Max (Callum Booth-Ford) is an 11 year-old boy, about to start secondary school. He likes to paint his nails and wear lipstick, but that’s only allowed in the house and never outside it. His parents Vicky (Anna Friel) and Stephen (Emmett J Scanlan) have separated for unclear reasons, and can’t comprehend the reasons behind Max’s ‘feminine’ drives. But when he grows impatient, growing seriously depressed, his parents are forced to listen.
It’s a hard concept to get right, especially since these issues on TV and film are just starting to become better known (Sebastian Lelio’s Oscar-winning A Fantastic Woman is a case in point). In Butterfly, Merchant’s intentions are all in the right place and the story is fascinating in its various stages. He is wise to make the kids smart, almost like little adults, and making them capable of deciding for themselves who they want to be. It makes Max’s feelings more legitimate – he knows who he wants to be.
However, aside from these hotly debated issues about trans children, the show doesn’t have much else to say. Every action, reaction, and character trait is so directed toward Max’s desire to be a girl that nothing else is permitted to flourish. It’s like the in depth research that Merchant clearly did is misting up the lens, and we’re denied the chance to go deeper.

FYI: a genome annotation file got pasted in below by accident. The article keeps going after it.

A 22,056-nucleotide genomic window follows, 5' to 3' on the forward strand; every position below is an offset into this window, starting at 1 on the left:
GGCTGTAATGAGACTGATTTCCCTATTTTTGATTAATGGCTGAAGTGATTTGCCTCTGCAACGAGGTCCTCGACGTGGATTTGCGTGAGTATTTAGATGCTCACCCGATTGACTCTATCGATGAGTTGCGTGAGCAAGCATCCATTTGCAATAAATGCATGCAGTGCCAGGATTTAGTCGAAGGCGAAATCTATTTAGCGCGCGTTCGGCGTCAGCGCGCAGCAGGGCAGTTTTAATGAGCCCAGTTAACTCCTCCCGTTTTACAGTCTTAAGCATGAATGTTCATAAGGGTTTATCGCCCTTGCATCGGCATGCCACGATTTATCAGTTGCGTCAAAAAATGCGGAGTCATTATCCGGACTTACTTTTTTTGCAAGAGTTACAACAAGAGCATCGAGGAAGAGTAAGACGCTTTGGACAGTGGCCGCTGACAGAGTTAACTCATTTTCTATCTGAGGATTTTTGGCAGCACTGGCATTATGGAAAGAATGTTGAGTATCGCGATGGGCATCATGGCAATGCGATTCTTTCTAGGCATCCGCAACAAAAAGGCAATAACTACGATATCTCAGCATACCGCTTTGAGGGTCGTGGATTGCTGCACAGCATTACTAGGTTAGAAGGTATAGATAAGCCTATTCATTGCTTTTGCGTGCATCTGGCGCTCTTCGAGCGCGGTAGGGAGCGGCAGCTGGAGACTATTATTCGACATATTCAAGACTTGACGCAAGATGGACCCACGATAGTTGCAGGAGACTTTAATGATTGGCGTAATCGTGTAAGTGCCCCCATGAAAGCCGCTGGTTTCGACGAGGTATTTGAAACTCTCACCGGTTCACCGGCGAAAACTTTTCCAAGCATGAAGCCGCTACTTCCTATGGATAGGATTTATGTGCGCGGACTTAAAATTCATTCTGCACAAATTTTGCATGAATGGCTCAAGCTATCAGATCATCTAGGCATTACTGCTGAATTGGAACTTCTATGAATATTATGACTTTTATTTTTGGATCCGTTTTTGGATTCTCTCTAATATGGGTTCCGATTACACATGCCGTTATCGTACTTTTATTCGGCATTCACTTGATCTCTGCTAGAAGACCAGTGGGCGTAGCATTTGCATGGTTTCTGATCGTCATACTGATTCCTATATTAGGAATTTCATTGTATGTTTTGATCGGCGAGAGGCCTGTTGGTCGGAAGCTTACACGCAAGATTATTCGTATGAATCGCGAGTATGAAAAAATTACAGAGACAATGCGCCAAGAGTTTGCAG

Director Anthony Byrne does well to splash some colour on the story, with some vibrant pop-video visuals by Si Bell and keen performances from Booth-Ford and Millie Gibson (playing Max’s sister). But this episode feels more like a stylish tutorial about transgender children and how to adjust and accept who they are, rather than a strongly written drama. It’s a well-meaning stepping stone, just not a very big one.
|What||Butterfly episode 1 review|
On 14 Oct 18, 9:00 PM – 10:00 PM